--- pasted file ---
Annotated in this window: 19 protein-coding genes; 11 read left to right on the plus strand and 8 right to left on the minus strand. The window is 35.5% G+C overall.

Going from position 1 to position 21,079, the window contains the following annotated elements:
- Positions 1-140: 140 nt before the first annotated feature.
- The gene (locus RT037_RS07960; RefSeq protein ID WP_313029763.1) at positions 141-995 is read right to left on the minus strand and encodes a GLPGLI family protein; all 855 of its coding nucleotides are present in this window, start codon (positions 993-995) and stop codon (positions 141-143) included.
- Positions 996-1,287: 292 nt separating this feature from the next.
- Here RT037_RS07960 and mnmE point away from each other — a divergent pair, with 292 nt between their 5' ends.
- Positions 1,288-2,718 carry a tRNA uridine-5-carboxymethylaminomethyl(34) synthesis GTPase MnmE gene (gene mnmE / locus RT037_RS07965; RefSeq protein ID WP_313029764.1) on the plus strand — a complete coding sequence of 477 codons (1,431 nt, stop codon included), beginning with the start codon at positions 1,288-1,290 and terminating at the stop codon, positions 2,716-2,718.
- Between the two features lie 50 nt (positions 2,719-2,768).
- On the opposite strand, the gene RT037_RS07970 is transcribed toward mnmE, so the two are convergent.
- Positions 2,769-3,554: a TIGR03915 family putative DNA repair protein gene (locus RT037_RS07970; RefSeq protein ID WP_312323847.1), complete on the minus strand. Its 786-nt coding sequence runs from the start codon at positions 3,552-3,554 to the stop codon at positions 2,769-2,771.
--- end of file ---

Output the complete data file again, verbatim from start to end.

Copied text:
Annotated in this window: 19 protein-coding genes; 11 read left to right on the plus strand and 8 right to left on the minus strand. The window is 35.5% G+C overall.

Going from position 1 to position 21,079, the window contains the following annotated elements:
- Positions 1-140: 140 nt before the first annotated feature.
- The gene (locus RT037_RS07960; RefSeq protein ID WP_313029763.1) at positions 141-995 is read right to left on the minus strand and encodes a GLPGLI family protein; all 855 of its coding nucleotides are present in this window, start codon (positions 993-995) and stop codon (positions 141-143) included.
- Positions 996-1,287: 292 nt separating this feature from the next.
- Here RT037_RS07960 and mnmE point away from each other — a divergent pair, with 292 nt between their 5' ends.
- Positions 1,288-2,718 carry a tRNA uridine-5-carboxymethylaminomethyl(34) synthesis GTPase MnmE gene (gene mnmE / locus RT037_RS07965; RefSeq protein ID WP_313029764.1) on the plus strand — a complete coding sequence of 477 codons (1,431 nt, stop codon included), beginning with the start codon at positions 1,288-1,290 and terminating at the stop codon, positions 2,716-2,718.
- Between the two features lie 50 nt (positions 2,719-2,768).
- On the opposite strand, the gene RT037_RS07970 is transcribed toward mnmE, so the two are convergent.
- Positions 2,769-3,554: a TIGR03915 family putative DNA repair protein gene (locus RT037_RS07970; RefSeq protein ID WP_312323847.1), complete on the minus strand. Its 786-nt coding sequence runs from the start codon at positions 3,552-3,554 to the stop codon at positions 2,769-2,771.